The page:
Wednesday, 1 May 2013

Chennai to Pondicherry – Day 15

Every tour has travel days and the trip to Pondi, aka Pondicherry or Puducherry, was a special journey as it included a visit to Kalakahetra School of Dance and Mahabalipuram.

A quick tip: If your tour passes through a city and then circles back to the same hotel before departure, consider leaving any unneeded luggage with the hotel staff. It is a great way to lighten your load especially if you plan on travelling by train!

Because we were to return to Chennai some of us left our main luggage at the Park Hotel in the luggage room. I was one of the people to do this. Our return trip from Pondicherry included travelling by train. It was so much easier to pack my carry-on bag for this trip.

In Dalrymple's Nine Lives we read about temple dancers and in Chennai the great schools of dance still teach this ancient style of performance.

Our first stop of the day was to visit this school. Mrs. Githa told us that at the time of our visit 180 students were studying here. It is an honour to be chosen to be a student at this school.  We walked quietly through the gardens, peaking into windows, stopping to listen to each magical voice and instrumental music. It was the quiet and the calm feeling that you experience here that impressed me most.

On arrival in Mahabalipuram we walked through a busy market heading toward the sea. Children called out greetings, asked to shake our hands, and wondered aloud where we were from and would we take their picture. Always fun! At Mahabalipuram our first destination was the Shore Temple.

The day of our visit was very warm and like all the other visitors out in the hot mid-morning sun, we walked in every bit of shade this ancient century Hindu temple and each of its weather worn carvings would offer. Imagine, this temple was built over 2600 years ago and still visitors come, sun or no sun.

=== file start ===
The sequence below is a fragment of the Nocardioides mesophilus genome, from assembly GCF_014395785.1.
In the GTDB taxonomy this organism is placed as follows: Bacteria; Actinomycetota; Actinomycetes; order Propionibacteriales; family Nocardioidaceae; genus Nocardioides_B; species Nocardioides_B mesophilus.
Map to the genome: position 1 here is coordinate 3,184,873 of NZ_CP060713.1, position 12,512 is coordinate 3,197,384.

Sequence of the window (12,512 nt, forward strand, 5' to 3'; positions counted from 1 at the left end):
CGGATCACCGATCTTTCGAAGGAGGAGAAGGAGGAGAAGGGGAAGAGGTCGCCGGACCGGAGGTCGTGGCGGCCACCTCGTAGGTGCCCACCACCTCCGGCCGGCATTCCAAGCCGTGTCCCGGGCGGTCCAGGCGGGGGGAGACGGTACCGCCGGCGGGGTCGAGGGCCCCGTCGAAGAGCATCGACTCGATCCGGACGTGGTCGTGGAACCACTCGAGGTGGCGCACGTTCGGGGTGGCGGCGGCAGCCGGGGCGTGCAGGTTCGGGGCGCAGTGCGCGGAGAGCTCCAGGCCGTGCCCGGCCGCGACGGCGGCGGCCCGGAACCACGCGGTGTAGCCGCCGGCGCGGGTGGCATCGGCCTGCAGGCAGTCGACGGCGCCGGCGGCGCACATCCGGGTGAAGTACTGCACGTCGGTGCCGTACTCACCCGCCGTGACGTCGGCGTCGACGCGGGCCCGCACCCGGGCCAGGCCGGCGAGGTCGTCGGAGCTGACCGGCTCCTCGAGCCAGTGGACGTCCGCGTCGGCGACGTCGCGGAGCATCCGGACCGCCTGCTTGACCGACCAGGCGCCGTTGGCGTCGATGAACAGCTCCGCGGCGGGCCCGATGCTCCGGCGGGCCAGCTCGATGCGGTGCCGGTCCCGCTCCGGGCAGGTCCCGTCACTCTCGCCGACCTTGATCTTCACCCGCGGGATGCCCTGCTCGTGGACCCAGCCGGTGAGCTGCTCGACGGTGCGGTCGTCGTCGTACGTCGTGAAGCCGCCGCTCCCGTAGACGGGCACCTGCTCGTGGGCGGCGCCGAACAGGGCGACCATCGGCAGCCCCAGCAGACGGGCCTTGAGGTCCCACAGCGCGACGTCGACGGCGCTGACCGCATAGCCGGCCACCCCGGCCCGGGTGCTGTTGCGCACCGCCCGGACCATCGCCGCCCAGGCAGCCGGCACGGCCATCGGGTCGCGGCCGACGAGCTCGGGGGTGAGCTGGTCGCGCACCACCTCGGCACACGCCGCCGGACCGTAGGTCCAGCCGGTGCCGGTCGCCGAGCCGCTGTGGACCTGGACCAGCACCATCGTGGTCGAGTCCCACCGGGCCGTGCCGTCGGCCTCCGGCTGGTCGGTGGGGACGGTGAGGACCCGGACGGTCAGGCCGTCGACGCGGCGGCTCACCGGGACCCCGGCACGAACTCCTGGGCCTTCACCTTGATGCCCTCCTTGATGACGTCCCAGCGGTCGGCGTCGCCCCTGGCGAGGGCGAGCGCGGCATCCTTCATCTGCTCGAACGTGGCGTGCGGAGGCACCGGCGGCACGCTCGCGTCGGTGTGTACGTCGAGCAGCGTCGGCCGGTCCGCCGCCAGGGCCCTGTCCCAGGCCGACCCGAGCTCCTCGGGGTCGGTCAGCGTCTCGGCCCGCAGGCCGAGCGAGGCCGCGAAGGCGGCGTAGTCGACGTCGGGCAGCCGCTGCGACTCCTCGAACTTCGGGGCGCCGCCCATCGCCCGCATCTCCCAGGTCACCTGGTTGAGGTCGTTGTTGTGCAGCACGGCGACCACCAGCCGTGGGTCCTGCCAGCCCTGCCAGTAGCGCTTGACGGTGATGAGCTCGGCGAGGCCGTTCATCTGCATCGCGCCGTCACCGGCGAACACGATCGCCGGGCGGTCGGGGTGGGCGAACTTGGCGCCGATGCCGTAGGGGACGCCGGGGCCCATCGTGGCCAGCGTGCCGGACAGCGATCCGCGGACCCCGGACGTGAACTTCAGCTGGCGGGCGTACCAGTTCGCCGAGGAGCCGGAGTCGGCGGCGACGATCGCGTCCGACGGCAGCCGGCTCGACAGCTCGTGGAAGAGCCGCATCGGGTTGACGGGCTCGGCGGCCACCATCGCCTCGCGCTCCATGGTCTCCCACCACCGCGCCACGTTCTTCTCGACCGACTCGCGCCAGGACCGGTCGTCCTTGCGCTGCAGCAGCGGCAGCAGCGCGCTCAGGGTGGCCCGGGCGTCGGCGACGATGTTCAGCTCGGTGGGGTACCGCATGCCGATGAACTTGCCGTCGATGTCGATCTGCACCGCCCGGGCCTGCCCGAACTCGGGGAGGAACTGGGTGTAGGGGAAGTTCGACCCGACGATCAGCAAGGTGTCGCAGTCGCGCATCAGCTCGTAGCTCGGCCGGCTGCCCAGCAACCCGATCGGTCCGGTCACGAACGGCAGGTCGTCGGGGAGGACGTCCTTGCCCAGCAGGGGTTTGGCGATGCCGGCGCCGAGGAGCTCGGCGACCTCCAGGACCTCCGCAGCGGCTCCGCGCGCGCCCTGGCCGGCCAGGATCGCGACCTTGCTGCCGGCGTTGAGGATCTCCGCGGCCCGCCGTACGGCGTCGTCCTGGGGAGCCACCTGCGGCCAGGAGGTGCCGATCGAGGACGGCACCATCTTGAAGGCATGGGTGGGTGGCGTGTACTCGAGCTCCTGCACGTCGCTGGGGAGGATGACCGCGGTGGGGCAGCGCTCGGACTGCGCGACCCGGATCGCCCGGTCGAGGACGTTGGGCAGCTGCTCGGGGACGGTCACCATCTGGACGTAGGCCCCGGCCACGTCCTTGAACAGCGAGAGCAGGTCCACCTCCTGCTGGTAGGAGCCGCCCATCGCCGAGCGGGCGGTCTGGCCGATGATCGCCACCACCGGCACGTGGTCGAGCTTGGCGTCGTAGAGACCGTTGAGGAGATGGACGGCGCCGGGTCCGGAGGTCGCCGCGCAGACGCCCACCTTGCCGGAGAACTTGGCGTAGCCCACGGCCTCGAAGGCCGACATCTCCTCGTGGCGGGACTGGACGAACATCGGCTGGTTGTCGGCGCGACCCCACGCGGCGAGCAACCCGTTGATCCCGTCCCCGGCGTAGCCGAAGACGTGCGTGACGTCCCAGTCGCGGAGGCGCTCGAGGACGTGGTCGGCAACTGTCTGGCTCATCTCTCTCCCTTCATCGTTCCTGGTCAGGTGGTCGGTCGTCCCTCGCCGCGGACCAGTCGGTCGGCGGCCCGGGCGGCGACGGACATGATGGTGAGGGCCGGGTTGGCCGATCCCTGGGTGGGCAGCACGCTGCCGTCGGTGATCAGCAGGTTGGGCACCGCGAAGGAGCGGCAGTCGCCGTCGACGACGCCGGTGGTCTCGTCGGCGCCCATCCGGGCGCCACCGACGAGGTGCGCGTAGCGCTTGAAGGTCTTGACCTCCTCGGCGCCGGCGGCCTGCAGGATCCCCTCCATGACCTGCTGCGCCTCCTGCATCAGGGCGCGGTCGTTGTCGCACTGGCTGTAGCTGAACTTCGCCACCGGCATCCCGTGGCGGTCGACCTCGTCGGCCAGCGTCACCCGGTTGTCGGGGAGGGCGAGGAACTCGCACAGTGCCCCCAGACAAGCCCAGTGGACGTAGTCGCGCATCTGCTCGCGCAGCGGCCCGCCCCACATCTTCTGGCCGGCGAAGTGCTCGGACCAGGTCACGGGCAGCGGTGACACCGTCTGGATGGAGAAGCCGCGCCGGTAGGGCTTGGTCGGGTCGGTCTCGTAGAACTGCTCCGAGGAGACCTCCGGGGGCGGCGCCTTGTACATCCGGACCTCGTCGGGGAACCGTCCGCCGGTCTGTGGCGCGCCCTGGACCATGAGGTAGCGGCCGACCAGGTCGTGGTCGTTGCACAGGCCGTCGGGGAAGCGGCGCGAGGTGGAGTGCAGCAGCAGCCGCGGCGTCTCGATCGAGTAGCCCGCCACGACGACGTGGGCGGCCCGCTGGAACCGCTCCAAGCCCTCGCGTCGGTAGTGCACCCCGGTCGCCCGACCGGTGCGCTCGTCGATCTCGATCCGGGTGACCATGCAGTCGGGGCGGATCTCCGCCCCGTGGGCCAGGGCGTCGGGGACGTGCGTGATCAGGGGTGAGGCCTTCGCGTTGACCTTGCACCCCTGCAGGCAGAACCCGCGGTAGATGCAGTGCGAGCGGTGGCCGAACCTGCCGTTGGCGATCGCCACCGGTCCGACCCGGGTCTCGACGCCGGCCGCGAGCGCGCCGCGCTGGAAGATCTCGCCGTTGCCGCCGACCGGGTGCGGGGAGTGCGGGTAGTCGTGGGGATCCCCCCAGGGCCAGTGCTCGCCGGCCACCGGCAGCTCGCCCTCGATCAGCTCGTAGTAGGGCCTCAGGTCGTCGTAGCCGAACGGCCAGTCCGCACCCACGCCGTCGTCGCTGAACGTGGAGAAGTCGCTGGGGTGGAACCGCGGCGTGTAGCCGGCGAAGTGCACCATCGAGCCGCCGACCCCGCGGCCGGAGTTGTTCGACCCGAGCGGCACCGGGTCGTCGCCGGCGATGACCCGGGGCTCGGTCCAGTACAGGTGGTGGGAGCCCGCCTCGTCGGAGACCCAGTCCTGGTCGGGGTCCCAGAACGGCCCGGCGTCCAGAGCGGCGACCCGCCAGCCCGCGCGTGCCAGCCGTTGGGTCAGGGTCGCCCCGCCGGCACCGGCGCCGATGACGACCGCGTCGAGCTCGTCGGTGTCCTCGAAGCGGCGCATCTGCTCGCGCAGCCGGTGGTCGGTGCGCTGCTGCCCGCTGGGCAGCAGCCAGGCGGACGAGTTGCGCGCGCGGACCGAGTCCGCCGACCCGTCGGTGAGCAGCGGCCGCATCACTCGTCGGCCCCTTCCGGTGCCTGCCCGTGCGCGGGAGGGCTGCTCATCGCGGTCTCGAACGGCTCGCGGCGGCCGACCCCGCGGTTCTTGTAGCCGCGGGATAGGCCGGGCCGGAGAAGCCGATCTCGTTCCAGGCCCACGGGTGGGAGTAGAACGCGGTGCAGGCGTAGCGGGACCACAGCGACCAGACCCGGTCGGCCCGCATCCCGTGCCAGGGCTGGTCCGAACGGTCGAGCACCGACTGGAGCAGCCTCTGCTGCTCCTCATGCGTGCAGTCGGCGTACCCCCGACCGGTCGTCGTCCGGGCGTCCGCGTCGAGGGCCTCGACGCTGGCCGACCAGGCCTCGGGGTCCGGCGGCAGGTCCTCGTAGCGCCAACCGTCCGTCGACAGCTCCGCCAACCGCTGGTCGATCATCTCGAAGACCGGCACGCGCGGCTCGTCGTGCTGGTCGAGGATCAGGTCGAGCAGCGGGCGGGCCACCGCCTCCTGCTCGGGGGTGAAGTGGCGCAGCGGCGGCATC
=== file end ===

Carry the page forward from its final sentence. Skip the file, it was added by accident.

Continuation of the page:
Back in the market we watched master carvers bring out the shapes of the gods. They work in the sun, along the main market street and the sound of their chisel on stone is unlike any other sound. The work is a very slow labour intensive practice (one chip at a time) and while we wished to watch the the gods take shape, it would have been days or weeks of waiting. Yet, in this very small area you could see and experience the past, the present and the future as it comes together in the sun and the dust.

As a Canadian travelling it is always fun to meet another Canadian and see what brings them to this place. For lunch we stopped at the seaside restaurant,  L’attitude 49 a newly opened cafe owned by Chindi Varadarajulu, a Vancouver transplant. Chindi had a restaurant in Vancouver before coming to India to start this very new adventure. We enjoyed our lunch, spent some time with Chindi, and of course we talked about Canada.

On arrival in Pondicherry, a former French colony that still retains signs of this colonial heritage, we checked into our hotel and as I set to some unexpected negotiations with the hotel staff, the other group members went out to explore. It was the night that the citizens of Pondicherry celebrated a festival in honour of the goddess Parvati, the wife of Lord Shiva. The streets were full of people and excitement and it was a wonderful way to see this historic town.


  1. Well..this day was really interesting. Felt like I was there again. What did you eat at the cafe ? Wasn't it fun to find a transplanted Canadian so far away.
    am enjoying your posts and loving the paintings which I transfer to my photo page !!

  2. I wish I could tell you what I had to eat at the restaurant but I cant remember. I know I would go again, so it must have been good.